There is nothing new about Commando soles. They have been around for the longest time. But what is new is the fact that they are gaining momentum in the classic dress shoe industry, being implemented on pairs that would otherwise normally have ‘dress soles.’ And this trend appears to be here to stay, at least for a few years more.
When I think of a Commando Sole I think about the classic Alpine boot by Paraboot (shown below), the classic Timberland boot that everyone used to wear, or Santoni’s famous Fur Lined boots. I never really pictured them on a loafer or an oxford or even a monkstrap. Yet today, you can find the commando sole on nearly any model if you look hard enough. And the reality is that this is not novel. The Italian designer/larger brands – think Prada, Church’s, Santoni, Gucci (classic bit loafer on lug sole) etc – have been doing this for years. But I don’t really pay attention to those companies as I tend to put my focus more on the classic dress shoe brands and/or ones that are semi-classic that fuse other unique ideas into their ethos but that do not stray into the designer unknown. Hence this post only being written now, after 11 years of having the blog.
I never thought much about it when Norman Vilalta launched his collection and incorporated a lot of commando soles on models that traditionally never had them. I thought, ‘there is Norman being Norman and uniquely himself.’ It was not really my style to put heavy soles on shoes supposedly meant for ‘Summer’ attire. But I always appreciated the fact that Norman did what he liked and wanted. And as time went on it intrigued me more and more. And I think everyone else too. So, for me, while Norman surely did not create the idea of putting commando soles on dress shoes, I think that his influence in the dress shoe industry and heavy use of commando soles on all models has created a ripple effect that is starting to take place. And, I won’t lie, I am guilty of getting on board with it.
Last A/W saw the first, real influx of commando soles on unconventional models for this look/idea. Crockett & Jones put it on a huge proportion of their Winter line, from boots to monkstraps to even loafers. Which blew my mind being that they are one of the more traditional shoemakers still left (most others have followed all other trends and left their traditional roots behind). Then Septieme Largeur did so too, not only in the A/W but also in their S/S putting a huge commando sole on a pair of blue suede derbies (featured above). And I am pretty sure this model crushed it in sales. And if it did, that definitely left a taste in their mouth to follow through with more commando soled creations. And I can only imagine what A/W ’22 will bring not only for these brands mentioned on the post but for the many others that have caught on to this idea and will inevitably be looking to stay afloat by offering some form of commando model. Time will certainly tell. And I think that time is just around the corner.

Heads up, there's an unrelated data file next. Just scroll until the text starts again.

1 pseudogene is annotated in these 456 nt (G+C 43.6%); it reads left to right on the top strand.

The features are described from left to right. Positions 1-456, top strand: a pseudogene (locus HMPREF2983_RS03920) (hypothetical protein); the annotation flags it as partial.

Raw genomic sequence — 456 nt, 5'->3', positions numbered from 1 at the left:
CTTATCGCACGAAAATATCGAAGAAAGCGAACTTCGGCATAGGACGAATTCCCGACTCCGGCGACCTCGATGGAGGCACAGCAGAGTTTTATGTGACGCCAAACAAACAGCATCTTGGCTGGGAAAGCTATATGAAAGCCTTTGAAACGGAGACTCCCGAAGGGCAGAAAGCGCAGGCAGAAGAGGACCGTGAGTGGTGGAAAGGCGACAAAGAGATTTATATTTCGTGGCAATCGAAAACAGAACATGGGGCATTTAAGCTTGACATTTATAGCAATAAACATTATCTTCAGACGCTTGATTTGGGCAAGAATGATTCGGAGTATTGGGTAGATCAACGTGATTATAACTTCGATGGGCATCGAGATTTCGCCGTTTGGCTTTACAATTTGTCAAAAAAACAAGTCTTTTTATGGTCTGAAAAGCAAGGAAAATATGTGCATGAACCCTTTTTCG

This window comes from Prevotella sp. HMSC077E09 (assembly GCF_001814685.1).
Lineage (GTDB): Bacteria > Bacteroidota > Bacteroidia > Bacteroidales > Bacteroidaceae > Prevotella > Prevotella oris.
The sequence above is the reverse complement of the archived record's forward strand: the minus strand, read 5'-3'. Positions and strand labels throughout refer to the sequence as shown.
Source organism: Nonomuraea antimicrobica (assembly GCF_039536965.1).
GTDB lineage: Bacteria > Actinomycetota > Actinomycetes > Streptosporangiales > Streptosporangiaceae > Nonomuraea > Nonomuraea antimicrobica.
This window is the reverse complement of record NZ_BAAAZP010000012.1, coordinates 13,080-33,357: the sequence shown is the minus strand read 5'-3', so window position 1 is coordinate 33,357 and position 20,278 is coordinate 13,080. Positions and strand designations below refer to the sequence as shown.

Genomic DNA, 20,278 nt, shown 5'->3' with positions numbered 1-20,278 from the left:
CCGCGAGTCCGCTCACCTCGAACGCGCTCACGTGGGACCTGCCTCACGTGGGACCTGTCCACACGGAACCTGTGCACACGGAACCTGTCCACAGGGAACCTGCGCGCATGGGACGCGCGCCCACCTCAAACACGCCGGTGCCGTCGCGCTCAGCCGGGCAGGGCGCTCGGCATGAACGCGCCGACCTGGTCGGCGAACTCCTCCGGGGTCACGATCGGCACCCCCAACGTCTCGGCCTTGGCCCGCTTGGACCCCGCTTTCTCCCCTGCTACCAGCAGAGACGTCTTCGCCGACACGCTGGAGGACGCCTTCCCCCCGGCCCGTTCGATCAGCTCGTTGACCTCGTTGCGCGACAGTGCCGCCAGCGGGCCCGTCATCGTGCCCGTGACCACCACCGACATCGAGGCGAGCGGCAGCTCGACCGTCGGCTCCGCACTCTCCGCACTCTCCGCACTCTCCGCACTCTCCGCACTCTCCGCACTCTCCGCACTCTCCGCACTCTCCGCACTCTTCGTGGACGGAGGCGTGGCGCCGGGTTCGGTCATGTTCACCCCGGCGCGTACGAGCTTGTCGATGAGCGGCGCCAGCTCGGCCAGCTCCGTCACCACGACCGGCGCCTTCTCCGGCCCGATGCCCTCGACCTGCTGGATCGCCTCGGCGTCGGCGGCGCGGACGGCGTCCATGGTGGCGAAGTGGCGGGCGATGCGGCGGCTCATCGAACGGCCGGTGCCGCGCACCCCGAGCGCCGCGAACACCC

Lastly, a bit about my own journey with commando soles. At heart, when it comes to dress shoe models, I am quite traditional. I like leather soles. If you have been following the J.FitzPatrick line from its inception, you will know that you can probably count on your two hands how many rubber sole models I have released. I nearly put everything on a leather sole (hiking boots not included). But at the same time, as I get older and evolve, I am continuously pushing myself to be open to trying new things. The commando sole was a big one for me. I don’t like clunky things. At all. It doesn’t suit my style. But as I have evolved, so have commando soles. There are varying degrees of height to their rubber studs. And so when my factory found a fairly soft version of one with a thin trim on the welt and not with too much height that added to your stature, I thought to myself, ‘let me see what all of the fuss is all about.’ So I made a few samples. But I did so on models that for me, could/would be a commando sole type. 1. My hiking boot, which a commando sole fits naturally on. And 2. My button boots, which are not normally a commando sole type of style. And you can see the results below.
I have a feeling that in a few months we will see a flood of options with commando soles. So get ready for it. And if you don’t like commando soles, well you better get on board as I think that this trend is here to stay!